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A faint humming,
almost imperceptible,
a song of common noises
and deep nostalgia
for things lost and
hopelessly familiar,
plays in the background
as I try to resume moving
after a fall.

(I haven’t forgotten
how to walk.)

The same traffic.
Tongues bitten
in mid-speech
against injustice,
trained that way,
bound to silence,
rising to a hushed cry
and bleaching
the afternoon light.
The same shadows
on concrete.
And I see them
not as the same people,
a little more aloof
and from a greater distance,
some dreamless
and dead inside,
and some with damp fire
pushing restless against
their finiteness.
I read their intentions
like verses trapped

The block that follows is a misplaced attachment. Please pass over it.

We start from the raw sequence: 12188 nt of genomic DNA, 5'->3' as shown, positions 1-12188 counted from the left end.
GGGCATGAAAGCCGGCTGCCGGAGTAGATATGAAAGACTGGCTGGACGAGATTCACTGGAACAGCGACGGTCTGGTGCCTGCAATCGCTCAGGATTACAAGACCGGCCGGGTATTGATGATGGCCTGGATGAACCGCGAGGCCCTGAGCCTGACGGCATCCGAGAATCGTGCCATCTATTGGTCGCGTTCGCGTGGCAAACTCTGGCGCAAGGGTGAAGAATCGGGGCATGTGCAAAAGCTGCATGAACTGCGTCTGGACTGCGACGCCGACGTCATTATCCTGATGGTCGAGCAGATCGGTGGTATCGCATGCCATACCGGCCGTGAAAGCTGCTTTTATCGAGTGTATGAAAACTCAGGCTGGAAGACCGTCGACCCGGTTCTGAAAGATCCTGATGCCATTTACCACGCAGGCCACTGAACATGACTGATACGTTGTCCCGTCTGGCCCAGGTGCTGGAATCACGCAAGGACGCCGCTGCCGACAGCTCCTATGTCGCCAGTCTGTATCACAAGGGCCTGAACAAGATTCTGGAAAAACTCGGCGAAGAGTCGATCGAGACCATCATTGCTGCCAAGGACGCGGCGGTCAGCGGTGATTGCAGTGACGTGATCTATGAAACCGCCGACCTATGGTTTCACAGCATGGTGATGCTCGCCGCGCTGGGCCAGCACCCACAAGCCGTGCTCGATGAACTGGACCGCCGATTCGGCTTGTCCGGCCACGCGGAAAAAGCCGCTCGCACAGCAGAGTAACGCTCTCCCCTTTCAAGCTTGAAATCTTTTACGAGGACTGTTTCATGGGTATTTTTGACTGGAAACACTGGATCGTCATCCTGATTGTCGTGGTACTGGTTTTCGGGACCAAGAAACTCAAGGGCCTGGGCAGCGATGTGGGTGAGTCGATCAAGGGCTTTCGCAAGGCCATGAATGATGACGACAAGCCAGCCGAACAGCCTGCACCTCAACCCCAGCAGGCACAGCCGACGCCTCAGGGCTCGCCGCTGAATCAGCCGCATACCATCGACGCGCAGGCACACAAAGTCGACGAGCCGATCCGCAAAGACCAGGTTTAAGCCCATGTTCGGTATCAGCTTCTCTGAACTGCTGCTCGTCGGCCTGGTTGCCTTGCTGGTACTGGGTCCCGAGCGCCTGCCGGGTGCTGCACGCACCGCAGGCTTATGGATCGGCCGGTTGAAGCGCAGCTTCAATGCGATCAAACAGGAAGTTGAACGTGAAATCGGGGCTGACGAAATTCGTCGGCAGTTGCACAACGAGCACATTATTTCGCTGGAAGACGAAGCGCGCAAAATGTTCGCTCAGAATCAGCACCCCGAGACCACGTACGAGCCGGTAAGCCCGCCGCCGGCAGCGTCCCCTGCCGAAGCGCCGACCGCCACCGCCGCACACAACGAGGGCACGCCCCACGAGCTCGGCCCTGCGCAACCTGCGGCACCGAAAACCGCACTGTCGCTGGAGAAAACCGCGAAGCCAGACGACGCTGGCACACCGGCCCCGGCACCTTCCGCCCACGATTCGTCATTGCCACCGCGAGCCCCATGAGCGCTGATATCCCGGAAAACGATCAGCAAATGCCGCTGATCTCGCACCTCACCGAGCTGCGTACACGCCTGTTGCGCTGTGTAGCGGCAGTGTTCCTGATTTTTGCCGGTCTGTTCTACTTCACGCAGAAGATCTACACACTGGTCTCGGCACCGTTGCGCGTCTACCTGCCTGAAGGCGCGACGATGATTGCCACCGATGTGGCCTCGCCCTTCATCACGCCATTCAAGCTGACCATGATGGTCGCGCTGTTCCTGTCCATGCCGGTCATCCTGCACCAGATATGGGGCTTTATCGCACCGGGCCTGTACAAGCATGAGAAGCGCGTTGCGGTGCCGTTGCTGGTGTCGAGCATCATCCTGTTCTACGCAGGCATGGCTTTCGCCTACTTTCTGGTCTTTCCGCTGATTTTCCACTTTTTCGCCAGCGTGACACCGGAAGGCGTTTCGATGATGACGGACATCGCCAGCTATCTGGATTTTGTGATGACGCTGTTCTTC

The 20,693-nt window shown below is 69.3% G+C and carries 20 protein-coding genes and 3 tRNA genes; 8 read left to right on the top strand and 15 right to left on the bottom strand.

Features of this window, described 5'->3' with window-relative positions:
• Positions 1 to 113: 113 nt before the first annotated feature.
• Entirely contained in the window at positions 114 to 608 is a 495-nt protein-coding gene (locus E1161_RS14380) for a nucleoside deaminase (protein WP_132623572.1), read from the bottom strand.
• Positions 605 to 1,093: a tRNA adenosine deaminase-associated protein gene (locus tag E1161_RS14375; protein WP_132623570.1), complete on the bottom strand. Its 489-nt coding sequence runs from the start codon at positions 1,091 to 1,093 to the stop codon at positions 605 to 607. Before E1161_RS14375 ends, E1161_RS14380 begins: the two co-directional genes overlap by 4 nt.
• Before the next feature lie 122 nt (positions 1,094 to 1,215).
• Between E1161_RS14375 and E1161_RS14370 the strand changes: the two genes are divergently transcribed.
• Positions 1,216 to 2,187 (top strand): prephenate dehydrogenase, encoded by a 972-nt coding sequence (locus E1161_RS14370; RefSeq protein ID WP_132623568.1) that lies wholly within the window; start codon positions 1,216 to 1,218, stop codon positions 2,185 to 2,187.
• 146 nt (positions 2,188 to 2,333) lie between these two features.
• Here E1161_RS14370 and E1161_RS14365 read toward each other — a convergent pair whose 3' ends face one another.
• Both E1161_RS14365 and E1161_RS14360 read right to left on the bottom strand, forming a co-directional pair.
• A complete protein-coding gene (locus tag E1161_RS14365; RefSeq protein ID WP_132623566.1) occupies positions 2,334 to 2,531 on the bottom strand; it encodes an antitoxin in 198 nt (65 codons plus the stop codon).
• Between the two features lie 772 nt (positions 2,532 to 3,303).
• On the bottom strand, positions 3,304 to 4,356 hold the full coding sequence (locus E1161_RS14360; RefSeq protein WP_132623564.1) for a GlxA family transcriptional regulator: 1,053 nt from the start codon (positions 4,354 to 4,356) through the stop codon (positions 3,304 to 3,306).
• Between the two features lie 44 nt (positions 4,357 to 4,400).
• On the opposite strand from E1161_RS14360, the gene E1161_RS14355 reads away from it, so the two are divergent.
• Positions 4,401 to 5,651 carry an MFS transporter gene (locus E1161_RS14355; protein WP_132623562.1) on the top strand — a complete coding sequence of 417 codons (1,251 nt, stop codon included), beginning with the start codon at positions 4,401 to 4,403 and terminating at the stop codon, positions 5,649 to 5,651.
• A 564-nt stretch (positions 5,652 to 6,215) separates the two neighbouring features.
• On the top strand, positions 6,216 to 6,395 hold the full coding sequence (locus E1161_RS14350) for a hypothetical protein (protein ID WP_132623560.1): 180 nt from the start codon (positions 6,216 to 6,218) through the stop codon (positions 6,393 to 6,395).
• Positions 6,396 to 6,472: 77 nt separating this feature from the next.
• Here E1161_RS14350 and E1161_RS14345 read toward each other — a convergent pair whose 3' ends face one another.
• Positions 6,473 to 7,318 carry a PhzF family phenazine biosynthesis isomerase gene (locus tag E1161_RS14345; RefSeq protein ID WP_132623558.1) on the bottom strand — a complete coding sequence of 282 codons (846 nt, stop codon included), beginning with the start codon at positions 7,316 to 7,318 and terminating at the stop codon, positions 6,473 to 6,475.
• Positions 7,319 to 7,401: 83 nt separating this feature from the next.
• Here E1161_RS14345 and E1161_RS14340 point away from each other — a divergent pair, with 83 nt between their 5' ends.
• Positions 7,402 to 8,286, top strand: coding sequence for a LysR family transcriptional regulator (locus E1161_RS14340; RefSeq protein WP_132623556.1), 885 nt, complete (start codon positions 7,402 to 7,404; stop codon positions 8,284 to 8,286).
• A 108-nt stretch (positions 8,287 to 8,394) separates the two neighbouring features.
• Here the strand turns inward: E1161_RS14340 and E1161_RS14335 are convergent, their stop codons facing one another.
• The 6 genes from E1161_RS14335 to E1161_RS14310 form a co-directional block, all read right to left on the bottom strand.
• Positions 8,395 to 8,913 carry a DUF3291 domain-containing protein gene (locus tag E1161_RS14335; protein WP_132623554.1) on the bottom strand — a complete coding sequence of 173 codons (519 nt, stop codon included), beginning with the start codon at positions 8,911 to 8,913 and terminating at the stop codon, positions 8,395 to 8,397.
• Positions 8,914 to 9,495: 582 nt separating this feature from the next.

with smoke in the glass
of their bodies
jostling through the crowd
(their ambitions and morals
clanging on impact).
Some of them have looked
the status quo in the eye
and made up their minds
to pitch camp
and live next to it
and thrive in it.
The others
stay awake at night
troubled and visited
by ambiguous nightmares.
I see the dark circles
under their eyes.
They wake up to tomorrow
with capitalist mayhem
waiting with open arms
and sharpened claws.
They face the day
like all the days before it.

But I,
a thread yanked free
from the dark fabric
of that tired urban rhythm,
simply observe them
with a longing
slowly turning cold
as time shovels dirt
into the space where
I used to be.
And the faint humming
stays with me as I
break the fourth wall
with a curtsy and
a kiss to the wind,
and walk away
to my destiny.

“Melissa” by photographer Beyti Barbaros


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